The Slatest

What Is Donald Trump Even Saying About Ukraine?

Activists behind a Ukrainian flag.

Sergei Supinsky/AFP/Getty Images

There is a Russian expression that says, “Language will take you as far as Kiev”—that is, through verbal communication and understanding, you can go very far. (At the time the phrase was coined, Kiev was at the outermost edge of what was then the Russian Empire.) Perhaps Donald Trump is unfamiliar with this phrase, because it is very difficult to follow his language on Putin and Ukraine anywhere.

Trump was asked by George Stephanopoulos in an interview about the GOP platform’s softer stance on Russia and weakened support for Ukraine.

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“I have my own ideas,” Trump began, adding, “He’s not going into Ukraine. Just so you understand. You can mark it down.”

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Russia invaded Ukraine in 2014. Putin admitted that the “little green men” that appeared in Crimea were Russian in April 2014, and then, in December 2015, that Russia had a military presence in Ukraine. Thousands have died in the fighting.

Stephanopoulos points this out, there’s an interlude of Obama-blaming, and then, on Crimea, Trump says that, from what he understands, “the people of Crimea would rather be with Russia than where they were.”

OK. Now. Let us not dismiss this as Trump carrying out Putin’s party line and instead acknowledge that, yes, historically, Crimea was part of Russia, and was given to Ukraine under Khrushchev, and that many (but not all) in Crimea did, and do, more strongly identify with Russia than with Ukraine. Trump could have added that perhaps we in the West should not be so quick to delegitimize the Russian government’s desire to protect ethnic Russians after the overthrow of an immensely corrupt but nevertheless democratically elected regime (helmed by his campaign adviser’s former boss, Viktor Yanukovych). It would perhaps have served him better, however, to also mention that the pro-Russian sentiment is not nearly so clear-cut in also-invaded eastern Ukraine, and, further, that secession by invasion sets a poor precedent for world affairs, and that referendums must be free and fair, and that he recognizes that Ukraine, while Russia’s neighbor, is no longer part of the Soviet Union—that Kiev is no longer the furthest stretch of the Russian Empire, because it is now Kyiv, capital of an independent country, and that its autonomy, too, must be respected.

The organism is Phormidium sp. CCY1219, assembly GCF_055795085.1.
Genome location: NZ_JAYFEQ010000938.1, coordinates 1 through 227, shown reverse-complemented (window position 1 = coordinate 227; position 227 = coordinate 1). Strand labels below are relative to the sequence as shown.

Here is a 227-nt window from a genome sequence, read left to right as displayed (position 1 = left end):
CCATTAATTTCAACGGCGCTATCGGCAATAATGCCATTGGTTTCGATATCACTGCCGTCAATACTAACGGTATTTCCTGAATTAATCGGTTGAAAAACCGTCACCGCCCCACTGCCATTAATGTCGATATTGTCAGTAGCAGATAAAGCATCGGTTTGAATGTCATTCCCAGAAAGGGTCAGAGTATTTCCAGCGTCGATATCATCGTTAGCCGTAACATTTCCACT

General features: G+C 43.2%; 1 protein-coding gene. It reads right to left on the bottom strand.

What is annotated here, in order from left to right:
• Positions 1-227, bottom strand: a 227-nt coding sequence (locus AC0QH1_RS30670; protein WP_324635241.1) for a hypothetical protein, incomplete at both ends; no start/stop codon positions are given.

Trump then says that Ukraine is a mess under Obama and NATO, and that, under Trump, Ukraine will be better and so will relations with Russia.

Read more Slate coverage of the 2016 campaign.

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